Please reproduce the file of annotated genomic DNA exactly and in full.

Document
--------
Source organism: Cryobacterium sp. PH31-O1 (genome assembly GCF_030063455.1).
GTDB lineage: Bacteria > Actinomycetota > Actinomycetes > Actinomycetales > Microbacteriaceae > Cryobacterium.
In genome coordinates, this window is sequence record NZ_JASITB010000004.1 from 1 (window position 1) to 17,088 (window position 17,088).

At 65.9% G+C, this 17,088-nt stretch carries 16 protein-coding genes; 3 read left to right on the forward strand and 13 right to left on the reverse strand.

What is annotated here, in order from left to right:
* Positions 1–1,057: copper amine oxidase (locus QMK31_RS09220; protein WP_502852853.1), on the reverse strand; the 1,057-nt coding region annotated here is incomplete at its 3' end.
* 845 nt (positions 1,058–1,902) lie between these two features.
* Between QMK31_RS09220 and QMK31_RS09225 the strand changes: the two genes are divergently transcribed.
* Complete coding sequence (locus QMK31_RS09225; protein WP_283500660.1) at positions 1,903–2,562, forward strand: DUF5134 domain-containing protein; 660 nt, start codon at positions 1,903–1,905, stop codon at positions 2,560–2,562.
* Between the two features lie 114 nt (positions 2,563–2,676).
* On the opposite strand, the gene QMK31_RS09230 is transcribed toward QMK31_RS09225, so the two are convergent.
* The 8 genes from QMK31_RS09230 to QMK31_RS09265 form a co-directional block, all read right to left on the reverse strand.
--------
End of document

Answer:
Source organism: Cryobacterium sp. PH31-O1 (genome assembly GCF_030063455.1).
GTDB lineage: Bacteria > Actinomycetota > Actinomycetes > Actinomycetales > Microbacteriaceae > Cryobacterium.
In genome coordinates, this window is sequence record NZ_JASITB010000004.1 from 1 (window position 1) to 17,088 (window position 17,088).

At 65.9% G+C, this 17,088-nt stretch carries 16 protein-coding genes; 3 read left to right on the forward strand and 13 right to left on the reverse strand.

What is annotated here, in order from left to right:
* Positions 1–1,057: copper amine oxidase (locus QMK31_RS09220; protein WP_502852853.1), on the reverse strand; the 1,057-nt coding region annotated here is incomplete at its 3' end.
* 845 nt (positions 1,058–1,902) lie between these two features.
* Between QMK31_RS09220 and QMK31_RS09225 the strand changes: the two genes are divergently transcribed.
* Complete coding sequence (locus QMK31_RS09225; protein WP_283500660.1) at positions 1,903–2,562, forward strand: DUF5134 domain-containing protein; 660 nt, start codon at positions 1,903–1,905, stop codon at positions 2,560–2,562.
* Between the two features lie 114 nt (positions 2,563–2,676).
* On the opposite strand, the gene QMK31_RS09230 is transcribed toward QMK31_RS09225, so the two are convergent.
* The 8 genes from QMK31_RS09230 to QMK31_RS09265 form a co-directional block, all read right to left on the reverse strand.